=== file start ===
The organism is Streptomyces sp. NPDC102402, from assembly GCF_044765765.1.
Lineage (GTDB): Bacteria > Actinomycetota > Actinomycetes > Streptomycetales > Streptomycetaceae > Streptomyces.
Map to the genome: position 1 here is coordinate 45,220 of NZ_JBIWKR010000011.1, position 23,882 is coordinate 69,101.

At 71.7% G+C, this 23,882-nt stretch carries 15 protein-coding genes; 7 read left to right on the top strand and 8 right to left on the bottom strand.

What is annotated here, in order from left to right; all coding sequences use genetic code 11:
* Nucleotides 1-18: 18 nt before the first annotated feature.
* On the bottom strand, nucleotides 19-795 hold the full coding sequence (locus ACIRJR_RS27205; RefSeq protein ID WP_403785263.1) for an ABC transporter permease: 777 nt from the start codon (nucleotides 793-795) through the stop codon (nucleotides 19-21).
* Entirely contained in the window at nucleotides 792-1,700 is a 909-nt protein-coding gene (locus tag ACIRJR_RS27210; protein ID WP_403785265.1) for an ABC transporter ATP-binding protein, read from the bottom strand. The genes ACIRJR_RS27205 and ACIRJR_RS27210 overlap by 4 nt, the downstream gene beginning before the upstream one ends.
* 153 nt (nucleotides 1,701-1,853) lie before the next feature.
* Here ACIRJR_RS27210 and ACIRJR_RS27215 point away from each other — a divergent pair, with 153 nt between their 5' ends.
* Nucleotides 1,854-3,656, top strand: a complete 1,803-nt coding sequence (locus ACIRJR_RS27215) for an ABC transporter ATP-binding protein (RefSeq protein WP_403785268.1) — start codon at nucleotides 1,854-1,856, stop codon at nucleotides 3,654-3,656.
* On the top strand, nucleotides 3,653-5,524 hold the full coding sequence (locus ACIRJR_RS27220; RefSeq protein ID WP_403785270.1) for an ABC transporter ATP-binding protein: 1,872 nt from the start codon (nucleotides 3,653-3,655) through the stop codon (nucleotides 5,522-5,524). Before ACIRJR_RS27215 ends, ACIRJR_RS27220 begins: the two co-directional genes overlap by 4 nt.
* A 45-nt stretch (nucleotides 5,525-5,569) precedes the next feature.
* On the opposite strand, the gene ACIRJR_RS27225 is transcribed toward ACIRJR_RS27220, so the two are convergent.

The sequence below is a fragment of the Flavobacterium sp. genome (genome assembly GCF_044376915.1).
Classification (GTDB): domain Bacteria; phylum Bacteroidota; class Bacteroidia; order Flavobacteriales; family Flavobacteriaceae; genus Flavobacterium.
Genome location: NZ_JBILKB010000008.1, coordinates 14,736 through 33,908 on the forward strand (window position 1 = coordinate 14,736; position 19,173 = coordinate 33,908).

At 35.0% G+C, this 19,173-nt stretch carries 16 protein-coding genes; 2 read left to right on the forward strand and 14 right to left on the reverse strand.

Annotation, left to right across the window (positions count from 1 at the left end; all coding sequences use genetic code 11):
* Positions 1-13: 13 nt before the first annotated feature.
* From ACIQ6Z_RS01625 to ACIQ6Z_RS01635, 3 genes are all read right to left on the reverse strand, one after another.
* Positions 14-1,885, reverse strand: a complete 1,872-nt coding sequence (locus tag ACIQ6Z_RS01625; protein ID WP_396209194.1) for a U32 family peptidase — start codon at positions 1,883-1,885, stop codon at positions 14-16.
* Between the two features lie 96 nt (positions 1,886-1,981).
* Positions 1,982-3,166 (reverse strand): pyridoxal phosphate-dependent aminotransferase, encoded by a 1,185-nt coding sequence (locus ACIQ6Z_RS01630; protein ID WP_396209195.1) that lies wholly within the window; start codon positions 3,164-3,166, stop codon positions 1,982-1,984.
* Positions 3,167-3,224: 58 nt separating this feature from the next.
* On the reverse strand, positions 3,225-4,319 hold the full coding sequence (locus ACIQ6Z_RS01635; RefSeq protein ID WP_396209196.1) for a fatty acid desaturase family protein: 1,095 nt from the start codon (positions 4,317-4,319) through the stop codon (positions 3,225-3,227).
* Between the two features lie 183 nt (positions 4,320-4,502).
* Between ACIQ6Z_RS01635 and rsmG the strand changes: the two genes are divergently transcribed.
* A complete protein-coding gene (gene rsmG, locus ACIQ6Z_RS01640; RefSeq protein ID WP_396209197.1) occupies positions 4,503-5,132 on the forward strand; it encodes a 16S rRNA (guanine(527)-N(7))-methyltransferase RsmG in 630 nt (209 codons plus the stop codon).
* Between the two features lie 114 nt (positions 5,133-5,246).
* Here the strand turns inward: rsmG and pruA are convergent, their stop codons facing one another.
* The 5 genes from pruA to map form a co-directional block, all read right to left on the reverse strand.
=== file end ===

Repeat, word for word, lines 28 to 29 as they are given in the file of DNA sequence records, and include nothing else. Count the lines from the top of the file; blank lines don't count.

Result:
* Between ACIQ6Z_RS01635 and rsmG the strand changes: the two genes are divergently transcribed.
* A complete protein-coding gene (gene rsmG, locus ACIQ6Z_RS01640; RefSeq protein ID WP_396209197.1) occupies positions 4,503-5,132 on the forward strand; it encodes a 16S rRNA (guanine(527)-N(7))-methyltransferase RsmG in 630 nt (209 codons plus the stop codon).